(click here for a description of the project and a detailed history of the boat)
War Has Begun!
The date is 16 May 1861. 

Just after midnight, patrolmen of the Harbor Police spot two men pushing off in a small skiff from South Street wharf. Following them to the lower end of Smith Island. The officers confront them as they transfer their cargo of lead ballast into a submarine. Suspicious of any unusual activity so near the Philadelphia Navy Yard, the police arrest the supposed saboteurs and tow their “iron pet” to the Noble Street pier.

Word of the capture spreads like wildfire through a city already suffering from war jitters. Rumors spread as thousands gather at the dock in hopes of being allowed a look inside the “infernal machine.” Only a single reporter is given such opportunity; his sketch and description raise more questions than they answer. The two crewmen tell the police the boat is the invention of a Frenchman, Brutus de Villeroi, who has tested it along the river for the past two years—and wishes to donate it to his adopted country in her hour of need.

Up to this date, the U.S. Navy has shown no interest in submarines, which are yet to prove effective. But these are desperate times and, while the plan to defeat the rebel ironclad known to be under construction in Norfolk is to fight fire with fire, perhaps the strange vessel is worth a look. The commandant of the Navy Yard tasks a trio of officers to evaluate its potential.

Their report of 7 July 1861 is critical, but the construction of a larger, more powerful model might remedy the shortcomings they cite. Design and construction begin immediately and, a year later, result in the deployment of Alligator, the first submarine in the Navy of the United States.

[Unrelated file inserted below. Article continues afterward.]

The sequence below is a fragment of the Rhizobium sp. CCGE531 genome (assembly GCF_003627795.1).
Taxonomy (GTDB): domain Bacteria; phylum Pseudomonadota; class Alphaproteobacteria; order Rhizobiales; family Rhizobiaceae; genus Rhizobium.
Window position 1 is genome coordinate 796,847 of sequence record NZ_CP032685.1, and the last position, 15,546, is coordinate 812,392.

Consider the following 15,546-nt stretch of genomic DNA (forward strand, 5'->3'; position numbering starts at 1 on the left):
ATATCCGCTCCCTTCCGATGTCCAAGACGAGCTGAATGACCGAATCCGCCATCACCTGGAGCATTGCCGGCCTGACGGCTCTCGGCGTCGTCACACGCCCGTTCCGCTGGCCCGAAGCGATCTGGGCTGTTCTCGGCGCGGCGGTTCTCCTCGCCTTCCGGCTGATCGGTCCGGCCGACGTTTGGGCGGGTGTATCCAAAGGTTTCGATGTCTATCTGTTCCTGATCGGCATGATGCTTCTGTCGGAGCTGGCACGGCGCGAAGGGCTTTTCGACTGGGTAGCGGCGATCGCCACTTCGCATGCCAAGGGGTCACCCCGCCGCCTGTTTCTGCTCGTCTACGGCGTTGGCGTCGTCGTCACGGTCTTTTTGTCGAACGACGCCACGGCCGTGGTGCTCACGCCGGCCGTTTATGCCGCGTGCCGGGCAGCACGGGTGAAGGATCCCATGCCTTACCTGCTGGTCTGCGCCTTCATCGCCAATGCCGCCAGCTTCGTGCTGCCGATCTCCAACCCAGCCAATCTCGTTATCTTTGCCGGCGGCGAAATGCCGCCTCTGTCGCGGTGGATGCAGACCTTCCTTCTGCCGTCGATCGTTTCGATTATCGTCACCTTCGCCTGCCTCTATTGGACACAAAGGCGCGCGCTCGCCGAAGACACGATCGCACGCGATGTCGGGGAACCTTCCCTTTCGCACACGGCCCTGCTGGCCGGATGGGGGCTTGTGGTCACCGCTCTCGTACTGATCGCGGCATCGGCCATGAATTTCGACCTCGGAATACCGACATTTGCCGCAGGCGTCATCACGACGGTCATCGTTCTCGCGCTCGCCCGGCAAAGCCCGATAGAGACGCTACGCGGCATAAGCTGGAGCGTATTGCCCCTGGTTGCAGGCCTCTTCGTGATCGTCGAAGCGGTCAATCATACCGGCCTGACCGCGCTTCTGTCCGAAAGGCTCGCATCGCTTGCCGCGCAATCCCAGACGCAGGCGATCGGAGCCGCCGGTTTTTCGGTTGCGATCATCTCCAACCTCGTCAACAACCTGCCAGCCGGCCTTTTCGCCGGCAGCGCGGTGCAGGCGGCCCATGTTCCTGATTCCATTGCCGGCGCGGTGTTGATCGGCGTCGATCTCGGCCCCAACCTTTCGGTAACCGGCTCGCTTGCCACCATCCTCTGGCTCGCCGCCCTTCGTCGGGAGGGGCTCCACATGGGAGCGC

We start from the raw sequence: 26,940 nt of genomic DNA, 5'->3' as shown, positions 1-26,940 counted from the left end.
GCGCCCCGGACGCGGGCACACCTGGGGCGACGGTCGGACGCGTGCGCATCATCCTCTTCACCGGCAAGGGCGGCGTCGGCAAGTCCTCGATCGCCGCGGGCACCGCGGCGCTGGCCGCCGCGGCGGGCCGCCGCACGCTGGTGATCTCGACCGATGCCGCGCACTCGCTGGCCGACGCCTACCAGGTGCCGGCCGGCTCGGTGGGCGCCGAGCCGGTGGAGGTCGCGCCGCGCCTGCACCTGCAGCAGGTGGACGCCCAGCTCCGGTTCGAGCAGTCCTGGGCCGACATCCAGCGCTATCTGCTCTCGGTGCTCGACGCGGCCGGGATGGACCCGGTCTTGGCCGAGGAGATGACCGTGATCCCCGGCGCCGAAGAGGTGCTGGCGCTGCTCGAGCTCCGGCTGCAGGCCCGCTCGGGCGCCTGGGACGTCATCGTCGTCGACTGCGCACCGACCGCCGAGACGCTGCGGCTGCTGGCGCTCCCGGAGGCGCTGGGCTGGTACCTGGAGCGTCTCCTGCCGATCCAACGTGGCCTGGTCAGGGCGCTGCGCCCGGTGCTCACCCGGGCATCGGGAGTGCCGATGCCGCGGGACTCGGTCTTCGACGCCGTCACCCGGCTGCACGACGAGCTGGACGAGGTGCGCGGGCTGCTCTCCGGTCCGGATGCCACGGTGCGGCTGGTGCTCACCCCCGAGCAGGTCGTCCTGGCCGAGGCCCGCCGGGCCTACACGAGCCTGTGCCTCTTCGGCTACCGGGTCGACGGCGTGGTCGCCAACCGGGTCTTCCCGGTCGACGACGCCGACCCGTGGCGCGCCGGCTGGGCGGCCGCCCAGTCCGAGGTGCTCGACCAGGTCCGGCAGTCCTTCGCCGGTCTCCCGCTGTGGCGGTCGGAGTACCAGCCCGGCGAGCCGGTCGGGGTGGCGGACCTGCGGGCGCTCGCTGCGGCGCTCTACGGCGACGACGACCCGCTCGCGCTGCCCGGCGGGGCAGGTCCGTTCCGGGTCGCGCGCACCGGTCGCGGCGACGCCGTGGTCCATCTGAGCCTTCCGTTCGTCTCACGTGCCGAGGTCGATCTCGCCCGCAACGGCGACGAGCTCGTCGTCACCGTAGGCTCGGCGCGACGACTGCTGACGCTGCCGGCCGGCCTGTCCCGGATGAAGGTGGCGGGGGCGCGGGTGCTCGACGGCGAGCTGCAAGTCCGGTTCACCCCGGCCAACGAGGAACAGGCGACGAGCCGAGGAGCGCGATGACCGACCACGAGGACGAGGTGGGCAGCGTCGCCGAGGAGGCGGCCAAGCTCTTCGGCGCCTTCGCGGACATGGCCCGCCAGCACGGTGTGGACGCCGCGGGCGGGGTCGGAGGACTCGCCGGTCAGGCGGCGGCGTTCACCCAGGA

In 2003, the Navy went looking for its lost sub where she went down in 1863 off the coast of North Carolina. To date, her remains have proven elusive—but what of the original boat first examined by those three naval officers?

His suggestion that the older boat be used for training rebuffed, and focused on building an improved submarine, de Villeroi tied her up along the creek that ran beside his workshop on the Jersey side of the Delaware. There she sat and slowly settled into the mud, outdated, unneeded, and forgotten by history. Until now.

While the main focus of “The Hunt for Alligator” was always on that vessel, parallel efforts on a smaller scale were also made to find the sub’s predecessor. Unlike the larger project, that devoted to what researchers dubbed “Alligator Junior” (due to her smaller size) were, and remain, a grass roots undertaking. Thanks to the dogged determination and incredible patience of Alice M. Smith, the local historian who has spearheaded the quest for the 1859 boat, there is a very promising chance that it has, in fact, been located. What is more, preliminary low-level aerial drone scans of the suspect area return indications that the original “fish boat” designed by de Villeroi in 1837 in France, and known to have been brought by him to the United States, may rest nearby.

To find these craft would be an incredible boon to our understanding of period technology and the earliest days of submarine warfare. Moving the project forward requires more detailed, larger scale aerial magnetometer scans. The cost of this work is beyond what our team of volunteer researchers can muster. Under the aegis of the non-profit Navy & Marine LHA (which has worked for two decades to publicize and acquaint the public with the project), it is my hope that you will be intrigued at the possibilities attending the discovery of these primitive boats. If so, please use the link at the top of the page to make a donation. This is a crowd-sourced endeavor, so even the smallest amount helps. Thank you!

Chuck Veit
President Emeritus, Navy & Marine LHA